July 2016: The art of crashing

March 2016: Do you remember the first time?

January 2016: False start

January 2016: A purely accidental Festive 500

December 2015: What a dope

December 2015: Let’s make it a date

November 2015: From neo-pro to no-pro: Thoughts on Campbell Flakemore Calling it Quits

Tagged with: ,

A Few Links to Bits and Pieces

Posted in Cycling, Local, Media, Politics by nickchristian on July 17, 2015

For The Love Of One: In Praise Of A Single Speed

Posted in Cycling by nickchristian on September 20, 2011

Last weekend I achieved the unlikely: I conquered The Beacon on a single speed bike.


To non-cyclists that won’t mean an awful lot, but to those familiar with the by-bike London to Brighton journey, Ditchling Beacon represents the end – either of the ride or of the rider. Rising 139 metres in just shy of a mile, while hardly Everest or even a Yorkshire Dale, it’s  pretty steep. Most riders can expect to reach in to their gearbox and be spinning on the biggest cog by about half way but on my single speed, my options were somewhat more limited. Prior to doing it I didn’t think it could be done and while I found that, in one go it could not be, in the end, after three evenly spaced 30 second pauses, it was. Still as I rested at the top, glad to have made it, I felt the achievement belonged to the bike.

People have questioned the logic of a bike with only one gear. Why, they wonder, would you deny yourself the advancements designed to multiply your effort on a downhill and save it when you’re going back up again? Is it a “hipster” thing?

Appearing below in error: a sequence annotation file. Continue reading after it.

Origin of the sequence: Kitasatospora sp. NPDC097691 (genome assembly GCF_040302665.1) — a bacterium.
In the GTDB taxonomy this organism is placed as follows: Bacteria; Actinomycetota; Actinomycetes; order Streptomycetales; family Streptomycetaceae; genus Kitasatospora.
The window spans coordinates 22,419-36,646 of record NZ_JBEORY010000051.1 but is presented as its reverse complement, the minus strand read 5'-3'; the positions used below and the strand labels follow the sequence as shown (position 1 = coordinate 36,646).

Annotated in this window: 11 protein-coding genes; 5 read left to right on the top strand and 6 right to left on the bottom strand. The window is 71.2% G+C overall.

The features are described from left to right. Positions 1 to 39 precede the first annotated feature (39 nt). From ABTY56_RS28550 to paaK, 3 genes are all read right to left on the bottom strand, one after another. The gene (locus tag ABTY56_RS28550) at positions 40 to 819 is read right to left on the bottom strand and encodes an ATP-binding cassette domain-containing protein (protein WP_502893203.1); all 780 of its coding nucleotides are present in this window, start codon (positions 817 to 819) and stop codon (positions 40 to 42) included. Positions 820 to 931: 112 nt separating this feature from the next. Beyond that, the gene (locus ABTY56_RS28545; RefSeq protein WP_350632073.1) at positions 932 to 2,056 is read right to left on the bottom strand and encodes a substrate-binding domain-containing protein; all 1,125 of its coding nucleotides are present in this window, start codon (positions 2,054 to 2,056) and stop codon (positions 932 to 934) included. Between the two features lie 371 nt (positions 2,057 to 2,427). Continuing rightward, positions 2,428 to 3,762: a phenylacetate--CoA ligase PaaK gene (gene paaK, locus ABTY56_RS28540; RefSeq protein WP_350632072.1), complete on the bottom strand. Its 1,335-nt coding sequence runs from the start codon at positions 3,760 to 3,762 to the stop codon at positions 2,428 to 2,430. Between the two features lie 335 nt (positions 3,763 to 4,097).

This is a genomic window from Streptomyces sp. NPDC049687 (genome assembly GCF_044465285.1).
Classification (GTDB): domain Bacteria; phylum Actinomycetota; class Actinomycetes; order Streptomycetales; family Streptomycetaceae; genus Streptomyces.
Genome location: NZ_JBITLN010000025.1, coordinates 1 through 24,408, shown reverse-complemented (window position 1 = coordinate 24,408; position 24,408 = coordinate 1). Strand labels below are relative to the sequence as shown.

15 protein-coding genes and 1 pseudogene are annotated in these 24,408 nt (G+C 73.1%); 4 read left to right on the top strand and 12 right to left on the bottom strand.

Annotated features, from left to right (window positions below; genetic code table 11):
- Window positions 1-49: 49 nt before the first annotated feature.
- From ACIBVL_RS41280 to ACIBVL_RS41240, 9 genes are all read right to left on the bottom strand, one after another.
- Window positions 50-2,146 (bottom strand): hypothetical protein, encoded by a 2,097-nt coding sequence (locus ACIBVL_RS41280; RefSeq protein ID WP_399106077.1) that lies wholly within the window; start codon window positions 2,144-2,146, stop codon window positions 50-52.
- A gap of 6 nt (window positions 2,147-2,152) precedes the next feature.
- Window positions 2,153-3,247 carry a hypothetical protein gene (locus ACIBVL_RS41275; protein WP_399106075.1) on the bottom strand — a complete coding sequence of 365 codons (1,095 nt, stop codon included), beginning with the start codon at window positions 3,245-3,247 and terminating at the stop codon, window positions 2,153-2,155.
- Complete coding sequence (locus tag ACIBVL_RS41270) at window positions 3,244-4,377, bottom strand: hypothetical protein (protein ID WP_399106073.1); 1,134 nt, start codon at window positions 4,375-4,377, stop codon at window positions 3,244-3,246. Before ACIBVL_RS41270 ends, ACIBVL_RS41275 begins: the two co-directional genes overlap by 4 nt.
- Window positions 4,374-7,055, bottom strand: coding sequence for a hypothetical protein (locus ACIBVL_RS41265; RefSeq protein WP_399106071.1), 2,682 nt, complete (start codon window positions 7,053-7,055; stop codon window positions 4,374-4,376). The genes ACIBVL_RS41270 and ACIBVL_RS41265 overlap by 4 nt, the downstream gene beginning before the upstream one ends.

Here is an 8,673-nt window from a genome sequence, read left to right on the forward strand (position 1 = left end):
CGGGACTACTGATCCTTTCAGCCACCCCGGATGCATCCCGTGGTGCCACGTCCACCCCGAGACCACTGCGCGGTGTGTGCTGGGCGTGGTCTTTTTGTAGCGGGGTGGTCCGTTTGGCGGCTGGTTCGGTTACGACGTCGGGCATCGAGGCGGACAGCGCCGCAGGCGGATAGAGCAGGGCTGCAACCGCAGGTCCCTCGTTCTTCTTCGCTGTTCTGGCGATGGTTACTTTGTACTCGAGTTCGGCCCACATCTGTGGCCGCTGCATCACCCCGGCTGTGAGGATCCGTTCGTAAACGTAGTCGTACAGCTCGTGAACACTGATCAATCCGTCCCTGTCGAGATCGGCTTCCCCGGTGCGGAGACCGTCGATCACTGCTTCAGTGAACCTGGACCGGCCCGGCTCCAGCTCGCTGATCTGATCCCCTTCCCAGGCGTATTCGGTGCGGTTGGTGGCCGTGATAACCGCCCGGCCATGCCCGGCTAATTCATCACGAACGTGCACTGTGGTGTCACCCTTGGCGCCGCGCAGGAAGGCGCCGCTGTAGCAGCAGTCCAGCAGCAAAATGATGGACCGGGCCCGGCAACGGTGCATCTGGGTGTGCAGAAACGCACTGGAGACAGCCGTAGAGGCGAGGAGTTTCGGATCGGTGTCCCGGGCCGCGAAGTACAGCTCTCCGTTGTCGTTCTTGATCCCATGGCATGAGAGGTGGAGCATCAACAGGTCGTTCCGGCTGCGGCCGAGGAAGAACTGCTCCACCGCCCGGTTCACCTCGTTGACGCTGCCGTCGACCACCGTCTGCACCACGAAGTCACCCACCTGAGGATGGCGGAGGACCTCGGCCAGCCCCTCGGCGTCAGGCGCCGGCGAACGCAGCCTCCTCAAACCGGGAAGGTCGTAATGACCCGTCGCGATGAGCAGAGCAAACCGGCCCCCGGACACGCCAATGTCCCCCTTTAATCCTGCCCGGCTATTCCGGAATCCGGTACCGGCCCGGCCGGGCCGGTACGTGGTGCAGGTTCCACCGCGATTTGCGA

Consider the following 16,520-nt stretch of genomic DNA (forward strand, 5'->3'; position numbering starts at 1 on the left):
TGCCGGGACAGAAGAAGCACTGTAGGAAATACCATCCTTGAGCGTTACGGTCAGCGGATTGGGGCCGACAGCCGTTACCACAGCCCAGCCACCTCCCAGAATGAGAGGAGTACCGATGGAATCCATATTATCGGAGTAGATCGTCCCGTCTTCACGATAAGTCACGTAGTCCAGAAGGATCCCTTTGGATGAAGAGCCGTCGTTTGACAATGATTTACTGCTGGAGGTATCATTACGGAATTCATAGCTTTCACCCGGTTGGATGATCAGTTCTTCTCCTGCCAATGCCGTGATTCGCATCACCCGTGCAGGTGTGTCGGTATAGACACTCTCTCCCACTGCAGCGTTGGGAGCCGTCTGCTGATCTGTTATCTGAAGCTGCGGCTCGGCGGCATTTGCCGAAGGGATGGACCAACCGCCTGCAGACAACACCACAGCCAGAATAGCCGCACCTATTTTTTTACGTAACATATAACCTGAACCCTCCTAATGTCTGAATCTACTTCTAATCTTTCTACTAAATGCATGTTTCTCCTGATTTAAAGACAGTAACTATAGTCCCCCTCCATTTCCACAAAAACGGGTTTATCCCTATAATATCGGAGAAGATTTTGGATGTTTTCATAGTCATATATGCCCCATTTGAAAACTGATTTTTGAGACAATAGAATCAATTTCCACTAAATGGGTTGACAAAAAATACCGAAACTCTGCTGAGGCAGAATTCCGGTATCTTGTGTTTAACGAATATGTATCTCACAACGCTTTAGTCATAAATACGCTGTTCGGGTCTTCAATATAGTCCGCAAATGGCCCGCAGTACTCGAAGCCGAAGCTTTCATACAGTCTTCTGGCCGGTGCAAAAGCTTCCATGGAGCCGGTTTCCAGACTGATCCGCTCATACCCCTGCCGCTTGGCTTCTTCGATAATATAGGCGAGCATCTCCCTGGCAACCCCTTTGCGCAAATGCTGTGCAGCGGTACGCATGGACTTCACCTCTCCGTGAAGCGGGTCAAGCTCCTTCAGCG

While I can’t deny that my bicycle is very pretty or that he looks far more at home in the Old Streets and Hoxton Squares and Curtain Roads of Shoreditch than I do, for me, still, the function is all. Well, almost all. A single speed bike is a wonderfully simple thing: remove the gears from a bike and you remove most of what can go wrong or, at least, most of the bits that are tedious and difficult to repair when they do.

My old multi-geared bikes used to go wrong all the time and it was always in the gears. It would start with an annoying but largely cosmetic, rhythmic clicking noise, which would then progressing to a less than cosmetic paralysis of a chain ring, before ultimately leaving me with… a single speed bike.

The most complicated bits of a bike, not to mention the bits with the most perplexing nomenclature, are also all related to the gears: derailleur, cassette, bottom bracket, sprocket – while probably not as intimidating as they sound, none of those components do not do exactly what it says on the tin. Even it it did it would probably be called something else and you’d be far too embarrassed to ask for it anyway.

My new bike has none of those things and as a result there is nothing now, or very little, that I don’t think I can repair on my own. Replacing a chain is a relatively simple fix and the frequent flat tyres – a hazard – are a doddle. I may at some point have to replace a brake cable but given that it’s just a thing that pulls a thing that stops the bike I feel I understand how they work and how, with maybe some Youtubed tuitional assistance, I could do it on my own.

One other question which is always asked is: how do you get up hills? The answer to which, now, is like this:

ditchling beacon

%d bloggers like this: